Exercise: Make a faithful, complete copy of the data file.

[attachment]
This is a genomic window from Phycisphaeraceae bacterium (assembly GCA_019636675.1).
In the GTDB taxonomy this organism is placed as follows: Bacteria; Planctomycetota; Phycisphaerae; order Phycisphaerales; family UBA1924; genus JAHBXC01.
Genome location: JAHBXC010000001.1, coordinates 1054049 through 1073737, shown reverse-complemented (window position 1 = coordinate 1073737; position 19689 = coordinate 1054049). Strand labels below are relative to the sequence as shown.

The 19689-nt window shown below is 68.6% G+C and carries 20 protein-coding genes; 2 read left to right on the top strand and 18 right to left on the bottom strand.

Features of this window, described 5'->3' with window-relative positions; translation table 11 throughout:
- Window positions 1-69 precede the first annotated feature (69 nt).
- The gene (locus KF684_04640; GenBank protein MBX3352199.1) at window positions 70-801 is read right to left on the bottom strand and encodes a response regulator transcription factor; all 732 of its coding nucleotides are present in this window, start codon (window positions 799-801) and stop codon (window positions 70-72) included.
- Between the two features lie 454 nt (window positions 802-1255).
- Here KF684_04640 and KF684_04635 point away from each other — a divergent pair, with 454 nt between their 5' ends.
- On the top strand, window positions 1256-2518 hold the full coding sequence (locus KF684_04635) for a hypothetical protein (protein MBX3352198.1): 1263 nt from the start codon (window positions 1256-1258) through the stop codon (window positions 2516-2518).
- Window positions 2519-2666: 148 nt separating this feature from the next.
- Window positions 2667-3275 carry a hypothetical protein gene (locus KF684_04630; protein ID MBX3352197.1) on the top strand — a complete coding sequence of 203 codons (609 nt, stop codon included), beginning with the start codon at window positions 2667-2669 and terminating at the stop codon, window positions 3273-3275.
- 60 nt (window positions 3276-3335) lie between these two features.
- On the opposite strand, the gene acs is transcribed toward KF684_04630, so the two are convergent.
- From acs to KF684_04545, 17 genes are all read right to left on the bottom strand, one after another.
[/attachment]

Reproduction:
This is a genomic window from Phycisphaeraceae bacterium (assembly GCA_019636675.1).
In the GTDB taxonomy this organism is placed as follows: Bacteria; Planctomycetota; Phycisphaerae; order Phycisphaerales; family UBA1924; genus JAHBXC01.
Genome location: JAHBXC010000001.1, coordinates 1054049 through 1073737, shown reverse-complemented (window position 1 = coordinate 1073737; position 19689 = coordinate 1054049). Strand labels below are relative to the sequence as shown.

The 19689-nt window shown below is 68.6% G+C and carries 20 protein-coding genes; 2 read left to right on the top strand and 18 right to left on the bottom strand.

Features of this window, described 5'->3' with window-relative positions; translation table 11 throughout:
- Window positions 1-69 precede the first annotated feature (69 nt).
- The gene (locus KF684_04640; GenBank protein MBX3352199.1) at window positions 70-801 is read right to left on the bottom strand and encodes a response regulator transcription factor; all 732 of its coding nucleotides are present in this window, start codon (window positions 799-801) and stop codon (window positions 70-72) included.
- Between the two features lie 454 nt (window positions 802-1255).
- Here KF684_04640 and KF684_04635 point away from each other — a divergent pair, with 454 nt between their 5' ends.
- On the top strand, window positions 1256-2518 hold the full coding sequence (locus KF684_04635) for a hypothetical protein (protein MBX3352198.1): 1263 nt from the start codon (window positions 1256-1258) through the stop codon (window positions 2516-2518).
- Window positions 2519-2666: 148 nt separating this feature from the next.
- Window positions 2667-3275 carry a hypothetical protein gene (locus KF684_04630; protein ID MBX3352197.1) on the top strand — a complete coding sequence of 203 codons (609 nt, stop codon included), beginning with the start codon at window positions 2667-2669 and terminating at the stop codon, window positions 3273-3275.
- 60 nt (window positions 3276-3335) lie between these two features.
- On the opposite strand, the gene acs is transcribed toward KF684_04630, so the two are convergent.
- From acs to KF684_04545, 17 genes are all read right to left on the bottom strand, one after another.